After we left the Strines Inn, which can be seen looking back along the road, we headed back home passing Strines Moor before turning onto a ridge way track on the opposite side of the valley. We had been looking out for the two 18th century milestones along the trail, but failed to spot them. Perhaps they were covered by the abundant vegetation along the lanes although I did mark them on the map we were using and I have my doubts about this theory since they are painted white and being of historical interest would be well maintained? Below is a photo taken from the 'Walkers are Welcome' leaflet and this is what we were looking for.
This milestone, called Handsome or Hanson Cross is dated 1753 and may take its name from a wayside cross that is said to have existed on the side of the road. There are several of these milestones in the area and I've taken photos of others when I've spotted them. The first milestones were large cylindrical stones erected by the Romans to mark every thousandth double step. The Latin for thousand was 'mille' and the distance was 1618 yards. After the Roman military roads of the first century AD, highways developed to meet local needs. Ancient ridge ways, pack-horse ways and other tracks criss-crossed the country. In 1555 an Act of Parliament made townships responsible for the upkeep of local roads and in the 17th century County Justices were ordered to erect guide-posts on the moors and where routes intersected to guide travellers. In the 18th century milestones were made compulsory on the turnpike (toll) roads to inform coach drivers of distances and directions in order to help them keep to a schedule.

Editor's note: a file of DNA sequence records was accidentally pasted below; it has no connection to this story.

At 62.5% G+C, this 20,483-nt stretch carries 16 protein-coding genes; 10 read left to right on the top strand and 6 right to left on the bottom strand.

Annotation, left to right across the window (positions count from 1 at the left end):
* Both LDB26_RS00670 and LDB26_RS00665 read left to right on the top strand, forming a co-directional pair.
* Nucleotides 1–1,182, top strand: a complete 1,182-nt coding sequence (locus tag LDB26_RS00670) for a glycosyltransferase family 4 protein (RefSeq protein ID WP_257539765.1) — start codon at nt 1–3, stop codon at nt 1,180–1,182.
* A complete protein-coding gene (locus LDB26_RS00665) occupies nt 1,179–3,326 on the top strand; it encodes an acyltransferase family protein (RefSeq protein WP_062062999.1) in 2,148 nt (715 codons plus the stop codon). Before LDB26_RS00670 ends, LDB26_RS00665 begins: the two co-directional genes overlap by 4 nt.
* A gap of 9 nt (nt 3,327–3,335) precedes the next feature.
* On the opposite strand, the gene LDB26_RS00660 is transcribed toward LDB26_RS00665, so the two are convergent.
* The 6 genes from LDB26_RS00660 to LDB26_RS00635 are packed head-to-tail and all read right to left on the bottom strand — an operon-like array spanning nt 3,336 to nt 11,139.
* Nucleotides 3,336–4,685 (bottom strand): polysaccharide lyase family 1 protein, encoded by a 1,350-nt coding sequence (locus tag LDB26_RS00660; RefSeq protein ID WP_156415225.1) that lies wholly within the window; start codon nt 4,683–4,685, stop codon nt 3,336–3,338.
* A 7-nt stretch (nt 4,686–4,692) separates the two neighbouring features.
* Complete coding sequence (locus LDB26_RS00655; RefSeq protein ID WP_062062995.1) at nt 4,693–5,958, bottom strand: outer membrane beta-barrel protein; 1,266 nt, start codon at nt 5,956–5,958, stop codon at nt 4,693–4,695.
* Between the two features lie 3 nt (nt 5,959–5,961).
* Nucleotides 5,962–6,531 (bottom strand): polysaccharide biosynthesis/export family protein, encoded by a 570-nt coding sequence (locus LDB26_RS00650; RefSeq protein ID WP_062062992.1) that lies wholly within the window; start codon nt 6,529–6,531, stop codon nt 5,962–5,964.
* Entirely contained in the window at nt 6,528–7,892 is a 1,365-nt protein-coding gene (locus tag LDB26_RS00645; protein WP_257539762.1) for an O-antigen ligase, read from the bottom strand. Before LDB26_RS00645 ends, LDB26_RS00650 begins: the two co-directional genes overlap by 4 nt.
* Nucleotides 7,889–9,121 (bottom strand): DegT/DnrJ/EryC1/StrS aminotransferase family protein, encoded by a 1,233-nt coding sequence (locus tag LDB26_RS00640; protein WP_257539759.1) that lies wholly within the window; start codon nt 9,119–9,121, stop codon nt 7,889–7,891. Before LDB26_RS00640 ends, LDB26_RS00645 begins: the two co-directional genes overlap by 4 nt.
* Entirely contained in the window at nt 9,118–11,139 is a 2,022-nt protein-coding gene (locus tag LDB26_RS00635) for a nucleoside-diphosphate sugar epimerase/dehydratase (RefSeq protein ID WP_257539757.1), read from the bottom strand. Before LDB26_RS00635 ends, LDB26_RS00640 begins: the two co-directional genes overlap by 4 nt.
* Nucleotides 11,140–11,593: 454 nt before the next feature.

Also looking back we could see the conifer plantation and the road we had descended before stopping at the Strines Hill. This was constructed in 1777 as a turnpike road and roughly followed an ancient packhorse track. The Lord of the Manor of Bamford not far away in the next county of Derbyshire wanted to increase trade between his area and market towns in West Yorkshire. The coach and horses and other transport of the day would rest up at the Strines Inn before the next stage of the journey and before attempting to ascend that steep hill.
Below the Strines Inn is Strines Reservoir which is the smallest of the reservoirs in Bradfield Dale and was constructed in 1871. Across the reservoir is Ughill Heights and the area we would drive to once we had crossed the fern and heather-clad moorland with the outline of Stanage Edge in the distance to the left. The moors are wild and beautiful at any time of year, but there are boggy grassland areas and it's not wise to walk anywhere except on the official tracks. On the left are fields called Broad Carr, Bull Piece and Jacob's Plantation where sheep and cattle graze and to the right is the Strines Moor.
|Strines Moor Ridge|
On the other side of the valley there's a different perspective of the moor and pastures. There are one or two large houses or farmsteads here and Sugworth Hall is one of them. There is a path across the fields here and it's then possible to get closer to the house and the tower nearby called Boot's Folly.
Sugworth Hall was built in the 1600s and extended by Charles Boot in the 20th century. His family had a construction company in Sheffield and in the 1930s built the Pinewood Film Studios. The name 'sugworth' derives from the Anglo-Saxon words for 'soggy' ('sugga') and 'settlement' ('worth').
The tower was built in 1927 by Charles Boot and it's a distinctive landmark. There are two theories about Boot's motive for constructing it. One is that it provided work for his employees during the depression and the other is that it enabled him to climb up and see his wife's grave in the churchyard at High Bradfield.
Passing Agden Reservoir below us we arrived back near Bradfield village. This is a good view of this part of Bradfield Dale with St. Nicholas' Church and High Bradfield in the distance. At the bottom of the hill in the foreground is Damflask Reservoir, the reservoir nearest our home.